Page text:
upon the annual celebration as an idle
and meaningless show, but at the same
time it is a custom firmly imbedded in
the hearts of Londoners by the tradi
tion of ages.
As long as there is a lord mayor thera
will be a lord mayor's day and there-
fore it is safe to assume that the popu
lace will tomorrow enjoy the custom
ary elaborate pageant preceding tht- in
stallation of Alfred J. Newton, "citizen
and fanmaker," as lord mayor of Lon
don. o
Owatonna, Minn., Nov. 8. The Min
nesota Butter Makers' association held
the first session of its annual conven-
tion here today with a large attend
ance of dairy and creamery men from
all parts of the state. A number of
dairy experts from other states were
also in attendance, the number includ
ing Frank B. Blair of Chicago, Charles
L. Knight, secretary of the National
Dairy Union; F. A. Leighton of Iowa,
and Professor T. L. Haecker of the uni
versity of Minnesota. The exhibit of
all kinds of creamery supplies, such as
machinery for making butter, butter
tubs, salt, ice-making machines, recep
tacles for packing butter, etc., is the
most complete ever shown in conjunc
tion with a convention of the kind.
The convention will close tomorrow
evening with the annual election of officers.
Chicago, III., Nov. 8. Several hun
dred men and women prominent in
Sunday school work are attending the
the organization's work during the past
year and the discussion of plans for
carrying on the work during the past
year and the discussion of plans for
carrying on the woric uuring the com
ing year with increased vigor.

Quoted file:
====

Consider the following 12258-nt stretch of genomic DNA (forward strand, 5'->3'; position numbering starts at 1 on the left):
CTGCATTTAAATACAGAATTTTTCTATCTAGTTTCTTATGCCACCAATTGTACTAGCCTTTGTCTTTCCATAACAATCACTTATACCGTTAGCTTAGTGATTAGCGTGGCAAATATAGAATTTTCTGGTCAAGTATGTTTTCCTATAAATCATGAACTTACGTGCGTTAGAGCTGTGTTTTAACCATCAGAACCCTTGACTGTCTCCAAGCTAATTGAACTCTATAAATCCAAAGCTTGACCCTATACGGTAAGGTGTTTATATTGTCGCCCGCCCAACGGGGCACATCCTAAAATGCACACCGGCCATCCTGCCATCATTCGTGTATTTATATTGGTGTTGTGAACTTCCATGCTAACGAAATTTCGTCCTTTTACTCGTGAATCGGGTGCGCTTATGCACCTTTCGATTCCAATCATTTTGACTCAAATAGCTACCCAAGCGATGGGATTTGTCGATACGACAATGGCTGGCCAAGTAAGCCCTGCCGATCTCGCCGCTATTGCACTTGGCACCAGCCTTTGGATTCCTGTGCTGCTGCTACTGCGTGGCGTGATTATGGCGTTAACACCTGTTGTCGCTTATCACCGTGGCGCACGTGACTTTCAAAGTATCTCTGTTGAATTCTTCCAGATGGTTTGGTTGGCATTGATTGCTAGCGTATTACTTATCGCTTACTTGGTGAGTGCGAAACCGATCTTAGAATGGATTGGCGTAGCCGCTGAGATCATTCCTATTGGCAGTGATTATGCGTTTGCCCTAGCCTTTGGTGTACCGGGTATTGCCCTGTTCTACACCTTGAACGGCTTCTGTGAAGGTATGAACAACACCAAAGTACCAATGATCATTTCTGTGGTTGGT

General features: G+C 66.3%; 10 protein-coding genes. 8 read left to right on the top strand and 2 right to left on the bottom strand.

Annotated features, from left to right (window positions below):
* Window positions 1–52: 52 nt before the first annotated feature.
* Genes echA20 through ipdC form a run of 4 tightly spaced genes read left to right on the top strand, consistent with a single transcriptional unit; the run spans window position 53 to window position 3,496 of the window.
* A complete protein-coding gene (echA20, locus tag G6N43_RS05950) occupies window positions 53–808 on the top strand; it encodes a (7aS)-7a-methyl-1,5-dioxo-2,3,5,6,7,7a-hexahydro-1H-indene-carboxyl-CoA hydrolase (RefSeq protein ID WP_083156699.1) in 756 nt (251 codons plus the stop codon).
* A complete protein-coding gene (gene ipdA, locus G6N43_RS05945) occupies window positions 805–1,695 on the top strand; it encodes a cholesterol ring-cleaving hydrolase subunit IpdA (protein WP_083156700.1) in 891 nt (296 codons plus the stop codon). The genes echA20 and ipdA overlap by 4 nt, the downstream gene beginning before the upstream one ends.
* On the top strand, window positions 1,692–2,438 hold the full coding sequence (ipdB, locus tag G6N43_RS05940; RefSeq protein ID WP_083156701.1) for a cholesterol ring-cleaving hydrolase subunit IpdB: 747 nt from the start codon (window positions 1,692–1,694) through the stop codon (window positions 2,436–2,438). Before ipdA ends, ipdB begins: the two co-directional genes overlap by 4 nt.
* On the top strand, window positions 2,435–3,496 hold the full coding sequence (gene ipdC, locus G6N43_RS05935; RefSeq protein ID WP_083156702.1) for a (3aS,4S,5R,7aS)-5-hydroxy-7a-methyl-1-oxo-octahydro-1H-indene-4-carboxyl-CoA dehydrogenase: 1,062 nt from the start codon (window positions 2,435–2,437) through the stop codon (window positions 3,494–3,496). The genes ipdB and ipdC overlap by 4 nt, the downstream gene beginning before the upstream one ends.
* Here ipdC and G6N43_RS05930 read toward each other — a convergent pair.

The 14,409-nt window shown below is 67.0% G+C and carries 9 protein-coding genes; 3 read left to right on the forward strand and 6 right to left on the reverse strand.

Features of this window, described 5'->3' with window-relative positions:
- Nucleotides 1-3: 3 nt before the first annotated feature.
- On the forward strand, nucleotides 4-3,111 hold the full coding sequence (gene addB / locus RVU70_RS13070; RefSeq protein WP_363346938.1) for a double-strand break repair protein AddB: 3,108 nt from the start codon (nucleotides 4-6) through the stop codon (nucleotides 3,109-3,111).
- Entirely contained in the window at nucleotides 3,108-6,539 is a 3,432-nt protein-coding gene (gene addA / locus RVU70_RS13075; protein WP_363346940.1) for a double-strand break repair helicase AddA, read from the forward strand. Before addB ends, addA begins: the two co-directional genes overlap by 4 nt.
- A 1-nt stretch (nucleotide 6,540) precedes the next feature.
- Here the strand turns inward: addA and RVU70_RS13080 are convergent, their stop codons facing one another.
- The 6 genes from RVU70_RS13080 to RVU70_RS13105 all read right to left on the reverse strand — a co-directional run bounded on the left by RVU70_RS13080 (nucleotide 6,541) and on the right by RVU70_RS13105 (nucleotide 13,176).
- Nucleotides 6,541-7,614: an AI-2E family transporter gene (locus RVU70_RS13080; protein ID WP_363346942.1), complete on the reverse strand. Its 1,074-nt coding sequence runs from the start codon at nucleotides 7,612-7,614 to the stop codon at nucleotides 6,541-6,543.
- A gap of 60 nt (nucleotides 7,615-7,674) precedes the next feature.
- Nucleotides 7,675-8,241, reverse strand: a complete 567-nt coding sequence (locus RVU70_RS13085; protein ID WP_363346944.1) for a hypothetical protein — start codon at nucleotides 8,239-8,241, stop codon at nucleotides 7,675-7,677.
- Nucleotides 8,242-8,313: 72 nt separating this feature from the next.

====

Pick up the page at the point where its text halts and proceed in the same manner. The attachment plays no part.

An Endorsement of President Mckin
ley's Administration.
New York, Nov. 8. Senator Chaun
cey M. Depew was asked for his viev. s
on the election. "I regard this elec
tion as an endorsement of President
McKinley's administration," he said.
"It proves that the American people
have absolute confidence in him to my
mind, and I am not rpeaking idly. It
semes me question beyond doubt, ol
the next presidency. I believe that :t
means that Mr. McKInley will be the
nominee of the republii an party and
that Mr. Bryan will again secure the
democratic nomination."
New York. Nov. 8. At a meeting of
the New York board of trade and
transportation the following resolution
was adopted: "Resolved, that we ask
tne congress of the United States to
enact a law establishing the gold dot-
lar as the standard and measure of
value and providing that bonds and
notes of the United States and all pa
per money including national bank
notes, shall be redeemable in gold."
New York, Nov. 8. The will of the
late Cornelius Vanderbilt was today
submitted for probate before Probate
Clerk Washburn. All the living wit
nesses to the will which- was executed
June IS, 1S96, and two codicils, the first
of which was executed on April 24,
1897, and the second on April 4, 18S:',
were present and testified to their sig
natures on will and codicils.
'tripartite affair
New Agreement Regarding the Man
agement of Samoa.
Berlin, Nov. 8. It was officially an
nounced this morning that an agree
ment subject to the approval of the
United States had been arrived at be
tween Great Britain and Germany by
virtue of which the Samoa act is re
pealed and the islands of Upolu, Sa
vaii and the small adjacent islands fall
to Gymany as free property, and the
.island of Tutuila and the subsidiary
islands go to the United States. Great
Britain, it is added, renounces any
claim to the Samoan islands.
Brought There Probably By Refugees
From the Transvaal.
Cape Town, Nov. 8. Smallpox has
i broken out here. The disease is sup
posed to have been brought here by
refugees from the Transvaal.
Caused Abscess on Conneir's Brain
His Alleged Assailant Arrested.
New York. Nov. 8. Richard Con
nors, an iron worker, living at 425
West Fifty-third street, was arrested
yesterday on the charge of having
caused the death of Patrick Ford of
241 West Sixty-sixth street. Ford died
ill Bellevue, on Wednesday. He and
Conners had an encounter in a saloon
a year ago, it is alleged, and Ford was
hit in the brain. An abscess resulted.
Ford was treated at an infirmary, but
catching a cold on Dewey day grew
worse and died. Connors says that he